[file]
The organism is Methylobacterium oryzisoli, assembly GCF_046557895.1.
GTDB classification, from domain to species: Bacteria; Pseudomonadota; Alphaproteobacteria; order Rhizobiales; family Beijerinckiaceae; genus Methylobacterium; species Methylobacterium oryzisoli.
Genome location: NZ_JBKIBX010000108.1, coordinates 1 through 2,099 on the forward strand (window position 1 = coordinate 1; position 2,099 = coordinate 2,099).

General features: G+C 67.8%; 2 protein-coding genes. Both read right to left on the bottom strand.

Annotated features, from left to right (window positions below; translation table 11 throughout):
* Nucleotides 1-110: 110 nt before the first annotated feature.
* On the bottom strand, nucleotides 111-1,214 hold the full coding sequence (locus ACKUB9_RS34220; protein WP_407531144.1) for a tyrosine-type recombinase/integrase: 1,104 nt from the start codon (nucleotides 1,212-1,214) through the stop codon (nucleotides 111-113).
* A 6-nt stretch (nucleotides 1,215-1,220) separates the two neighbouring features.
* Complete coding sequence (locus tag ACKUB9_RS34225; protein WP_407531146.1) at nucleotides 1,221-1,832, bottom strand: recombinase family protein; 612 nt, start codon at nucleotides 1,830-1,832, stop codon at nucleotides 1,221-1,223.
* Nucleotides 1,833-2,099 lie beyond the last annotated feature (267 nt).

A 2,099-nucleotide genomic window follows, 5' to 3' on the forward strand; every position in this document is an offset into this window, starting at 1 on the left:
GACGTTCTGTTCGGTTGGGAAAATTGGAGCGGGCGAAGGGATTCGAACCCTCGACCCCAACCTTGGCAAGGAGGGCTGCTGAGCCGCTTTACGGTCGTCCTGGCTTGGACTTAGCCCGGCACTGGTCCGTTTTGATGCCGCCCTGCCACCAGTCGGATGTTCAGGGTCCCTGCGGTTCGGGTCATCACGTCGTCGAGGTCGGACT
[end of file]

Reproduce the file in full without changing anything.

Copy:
The organism is Methylobacterium oryzisoli, assembly GCF_046557895.1.
GTDB classification, from domain to species: Bacteria; Pseudomonadota; Alphaproteobacteria; order Rhizobiales; family Beijerinckiaceae; genus Methylobacterium; species Methylobacterium oryzisoli.
Genome location: NZ_JBKIBX010000108.1, coordinates 1 through 2,099 on the forward strand (window position 1 = coordinate 1; position 2,099 = coordinate 2,099).

General features: G+C 67.8%; 2 protein-coding genes. Both read right to left on the bottom strand.

Annotated features, from left to right (window positions below; translation table 11 throughout):
* Nucleotides 1-110: 110 nt before the first annotated feature.
* On the bottom strand, nucleotides 111-1,214 hold the full coding sequence (locus ACKUB9_RS34220; protein WP_407531144.1) for a tyrosine-type recombinase/integrase: 1,104 nt from the start codon (nucleotides 1,212-1,214) through the stop codon (nucleotides 111-113).
* A 6-nt stretch (nucleotides 1,215-1,220) separates the two neighbouring features.
* Complete coding sequence (locus tag ACKUB9_RS34225; protein WP_407531146.1) at nucleotides 1,221-1,832, bottom strand: recombinase family protein; 612 nt, start codon at nucleotides 1,830-1,832, stop codon at nucleotides 1,221-1,223.
* Nucleotides 1,833-2,099 lie beyond the last annotated feature (267 nt).

A 2,099-nucleotide genomic window follows, 5' to 3' on the forward strand; every position in this document is an offset into this window, starting at 1 on the left:
GACGTTCTGTTCGGTTGGGAAAATTGGAGCGGGCGAAGGGATTCGAACCCTCGACCCCAACCTTGGCAAGGAGGGCTGCTGAGCCGCTTTACGGTCGTCCTGGCTTGGACTTAGCCCGGCACTGGTCCGTTTTGATGCCGCCCTGCCACCAGTCGGATGTTCAGGGTCCCTGCGGTTCGGGTCATCACGTCGTCGAGGTCGGACT